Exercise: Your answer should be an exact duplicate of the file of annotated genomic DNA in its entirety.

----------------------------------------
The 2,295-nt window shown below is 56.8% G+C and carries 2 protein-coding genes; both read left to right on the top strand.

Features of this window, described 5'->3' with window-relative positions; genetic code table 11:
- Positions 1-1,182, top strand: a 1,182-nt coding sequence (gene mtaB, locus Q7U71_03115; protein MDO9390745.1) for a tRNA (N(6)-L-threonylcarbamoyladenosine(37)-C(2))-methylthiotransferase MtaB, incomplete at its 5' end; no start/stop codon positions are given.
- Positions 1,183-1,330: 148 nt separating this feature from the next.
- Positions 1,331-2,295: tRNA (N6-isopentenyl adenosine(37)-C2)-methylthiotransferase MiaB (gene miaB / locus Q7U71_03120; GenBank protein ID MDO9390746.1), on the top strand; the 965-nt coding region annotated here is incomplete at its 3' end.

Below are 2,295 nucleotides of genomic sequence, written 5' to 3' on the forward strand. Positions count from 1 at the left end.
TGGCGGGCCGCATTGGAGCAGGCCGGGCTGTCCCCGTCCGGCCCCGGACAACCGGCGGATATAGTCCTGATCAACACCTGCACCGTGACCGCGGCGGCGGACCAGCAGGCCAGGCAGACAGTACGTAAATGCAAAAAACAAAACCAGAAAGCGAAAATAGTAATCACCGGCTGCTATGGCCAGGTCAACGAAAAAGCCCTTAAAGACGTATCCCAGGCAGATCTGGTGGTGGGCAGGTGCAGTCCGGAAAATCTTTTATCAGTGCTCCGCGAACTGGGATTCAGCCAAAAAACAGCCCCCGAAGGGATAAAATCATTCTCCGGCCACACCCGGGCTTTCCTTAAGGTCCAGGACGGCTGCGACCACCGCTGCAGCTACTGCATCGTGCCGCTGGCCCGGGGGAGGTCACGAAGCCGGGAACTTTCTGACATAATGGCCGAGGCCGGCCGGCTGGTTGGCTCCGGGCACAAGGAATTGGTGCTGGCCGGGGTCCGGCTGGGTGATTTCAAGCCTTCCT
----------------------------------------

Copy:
The 2,295-nt window shown below is 56.8% G+C and carries 2 protein-coding genes; both read left to right on the top strand.

Features of this window, described 5'->3' with window-relative positions; genetic code table 11:
- Positions 1-1,182, top strand: a 1,182-nt coding sequence (gene mtaB, locus Q7U71_03115; protein MDO9390745.1) for a tRNA (N(6)-L-threonylcarbamoyladenosine(37)-C(2))-methylthiotransferase MtaB, incomplete at its 5' end; no start/stop codon positions are given.
- Positions 1,183-1,330: 148 nt separating this feature from the next.
- Positions 1,331-2,295: tRNA (N6-isopentenyl adenosine(37)-C2)-methylthiotransferase MiaB (gene miaB / locus Q7U71_03120; GenBank protein ID MDO9390746.1), on the top strand; the 965-nt coding region annotated here is incomplete at its 3' end.

Below are 2,295 nucleotides of genomic sequence, written 5' to 3' on the forward strand. Positions count from 1 at the left end.
TGGCGGGCCGCATTGGAGCAGGCCGGGCTGTCCCCGTCCGGCCCCGGACAACCGGCGGATATAGTCCTGATCAACACCTGCACCGTGACCGCGGCGGCGGACCAGCAGGCCAGGCAGACAGTACGTAAATGCAAAAAACAAAACCAGAAAGCGAAAATAGTAATCACCGGCTGCTATGGCCAGGTCAACGAAAAAGCCCTTAAAGACGTATCCCAGGCAGATCTGGTGGTGGGCAGGTGCAGTCCGGAAAATCTTTTATCAGTGCTCCGCGAACTGGGATTCAGCCAAAAAACAGCCCCCGAAGGGATAAAATCATTCTCCGGCCACACCCGGGCTTTCCTTAAGGTCCAGGACGGCTGCGACCACCGCTGCAGCTACTGCATCGTGCCGCTGGCCCGGGGGAGGTCACGAAGCCGGGAACTTTCTGACATAATGGCCGAGGCCGGCCGGCTGGTTGGCTCCGGGCACAAGGAATTGGTGCTGGCCGGGGTCCGGCTGGGTGATTTCAAGCCTTCCT